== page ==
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Marcia Mangum Cronin

HealthyWomen's Copy Editor

Marcia Cronin has worked with HealthyWomen for over 15 years in various editorial capacities. She brings a strong background in copy editing. She graduated from the University of North Carolina at Chapel Hill with a bachelor's degree in journalism and worked for over two decades in newspapers, including at The Los Angeles Times and The Virginian-Pilot.

After leaving newspapers, Marcia began working as a freelance writer and editor, specializing in health and medical news. She has copy edited books for Rodale, Reader's Digest, Andrews McMeel Publishing and the Academy of Nutritionists and Dietitians.

Marcia and her husband have two grown daughters and share a love of all things food- and travel-related.

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spring cleaning
spring cleaning

Spring Cleaning Tasks That You Might Not Think Of

Spring is a good time to create a cleaner, healthier home.

Family & Caregiving

Spring cleaning is a foreign concept to me. If I'm honest, cleaning is always a low priority in my household.

But, this spring, my husband and I will have to do some serious cleaning. Family is coming to visit, and one of those family members is OCD when it comes to cleanliness. He will not be comfortable in our home, unless we clean it up. 

Because there isn't much time, we will focus on the obvious: 

  • Scrub the bathrooms. I'm using scrub brushes to get the gunk out of the shower track, sprays to remove soap scum from the tiles and elbow grease to wipe down the baseboards and remove all the ick that tends to stick to things in the bathroom.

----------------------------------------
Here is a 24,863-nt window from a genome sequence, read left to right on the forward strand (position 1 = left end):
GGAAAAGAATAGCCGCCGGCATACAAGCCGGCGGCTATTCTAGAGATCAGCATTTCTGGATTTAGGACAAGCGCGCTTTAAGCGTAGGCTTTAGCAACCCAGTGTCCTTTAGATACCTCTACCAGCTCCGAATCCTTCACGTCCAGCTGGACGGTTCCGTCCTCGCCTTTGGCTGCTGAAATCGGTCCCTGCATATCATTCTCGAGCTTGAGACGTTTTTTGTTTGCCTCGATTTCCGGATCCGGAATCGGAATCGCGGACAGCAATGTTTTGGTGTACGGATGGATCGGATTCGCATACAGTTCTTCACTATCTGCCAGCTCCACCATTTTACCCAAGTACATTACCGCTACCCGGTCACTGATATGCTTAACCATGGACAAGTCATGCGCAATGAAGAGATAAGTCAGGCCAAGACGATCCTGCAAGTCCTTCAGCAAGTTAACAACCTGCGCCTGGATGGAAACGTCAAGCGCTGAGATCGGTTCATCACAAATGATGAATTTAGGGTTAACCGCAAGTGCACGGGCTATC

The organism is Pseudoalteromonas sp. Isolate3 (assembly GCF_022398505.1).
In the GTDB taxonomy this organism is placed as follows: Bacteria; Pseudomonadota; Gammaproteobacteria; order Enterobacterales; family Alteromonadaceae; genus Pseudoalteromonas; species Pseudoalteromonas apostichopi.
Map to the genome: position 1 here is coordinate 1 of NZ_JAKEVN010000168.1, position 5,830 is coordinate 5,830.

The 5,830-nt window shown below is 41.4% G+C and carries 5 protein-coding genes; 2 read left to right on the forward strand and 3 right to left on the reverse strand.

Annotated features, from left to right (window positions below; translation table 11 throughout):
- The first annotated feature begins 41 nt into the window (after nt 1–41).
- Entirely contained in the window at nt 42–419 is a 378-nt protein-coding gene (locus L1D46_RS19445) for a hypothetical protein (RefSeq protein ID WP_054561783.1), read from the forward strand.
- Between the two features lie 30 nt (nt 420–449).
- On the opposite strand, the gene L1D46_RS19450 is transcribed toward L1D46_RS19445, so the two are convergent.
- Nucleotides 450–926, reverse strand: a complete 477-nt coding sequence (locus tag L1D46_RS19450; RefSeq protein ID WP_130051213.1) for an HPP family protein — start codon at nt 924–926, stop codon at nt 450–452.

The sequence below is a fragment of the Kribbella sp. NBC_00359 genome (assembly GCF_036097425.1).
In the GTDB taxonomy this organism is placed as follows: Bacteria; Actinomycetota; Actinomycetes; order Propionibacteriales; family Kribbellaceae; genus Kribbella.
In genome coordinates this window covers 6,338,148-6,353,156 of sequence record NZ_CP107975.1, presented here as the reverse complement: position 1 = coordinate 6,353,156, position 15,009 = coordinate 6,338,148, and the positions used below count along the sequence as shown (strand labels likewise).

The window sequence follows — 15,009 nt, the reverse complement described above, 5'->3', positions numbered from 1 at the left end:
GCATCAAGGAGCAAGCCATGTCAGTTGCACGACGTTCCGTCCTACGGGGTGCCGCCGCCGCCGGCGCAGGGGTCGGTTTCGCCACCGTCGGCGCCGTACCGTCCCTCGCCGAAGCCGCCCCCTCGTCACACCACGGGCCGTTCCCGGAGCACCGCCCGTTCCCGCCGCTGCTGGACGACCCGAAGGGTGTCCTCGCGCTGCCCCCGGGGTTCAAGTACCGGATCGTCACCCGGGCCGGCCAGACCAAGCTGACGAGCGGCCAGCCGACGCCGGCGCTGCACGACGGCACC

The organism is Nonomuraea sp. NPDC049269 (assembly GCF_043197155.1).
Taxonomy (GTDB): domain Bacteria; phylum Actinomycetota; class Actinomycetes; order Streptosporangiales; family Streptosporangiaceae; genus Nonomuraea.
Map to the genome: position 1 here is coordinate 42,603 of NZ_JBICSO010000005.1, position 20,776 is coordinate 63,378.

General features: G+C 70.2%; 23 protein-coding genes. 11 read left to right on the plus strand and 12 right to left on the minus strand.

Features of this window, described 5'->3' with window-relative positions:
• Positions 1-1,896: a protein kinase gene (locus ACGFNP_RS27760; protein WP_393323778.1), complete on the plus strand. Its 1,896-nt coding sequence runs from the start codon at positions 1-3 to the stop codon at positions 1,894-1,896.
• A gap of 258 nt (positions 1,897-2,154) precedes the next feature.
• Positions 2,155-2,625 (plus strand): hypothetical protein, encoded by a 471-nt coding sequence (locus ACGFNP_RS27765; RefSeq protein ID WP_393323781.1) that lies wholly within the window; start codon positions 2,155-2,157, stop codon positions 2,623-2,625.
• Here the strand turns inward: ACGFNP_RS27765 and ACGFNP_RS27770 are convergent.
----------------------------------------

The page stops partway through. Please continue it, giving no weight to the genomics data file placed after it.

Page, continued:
• Deep-clean the kitchen. Time to wipe down all the countertops and cabinet fronts, mop the floor and clean those annoying baseboards. 
  • Stash the clutter. We can't get rid of decades worth of clutter overnight, but we can stash it in drawers or the basement and clear some surfaces. 
  • Look high and low. Wipe off ceiling lights and fans and make sure all the bulbs are working. Look for spider webs and dead bugs in upper and lower corners. Use those vacuum attachments that rarely get used. 
  • Vacuum the furniture. Here's another use for those rarely used vacuum attachments. It would be great to hire someone to professionally clean the upholstered furniture, but time and budget mean I'll probably settle for a good vacuuming to get up the loose dog hair and dirt. 

To those of you who clean more regularly than I, this all may seem pretty basic. So, here are some tips for cleaning less visible areas from Lorena Canals, founder of her own Spanish home design brand known for its eco-friendly, machine-washable rugs:

Around the house

  • Check the doors. In addition to wiping down the cabinets in the kitchen and bathrooms, go over every door in the house. In steamy or greasy areas, grime can really build up. Don't forget to wipe the tops of doorways. Airflow in the gaps draws a lot of dust.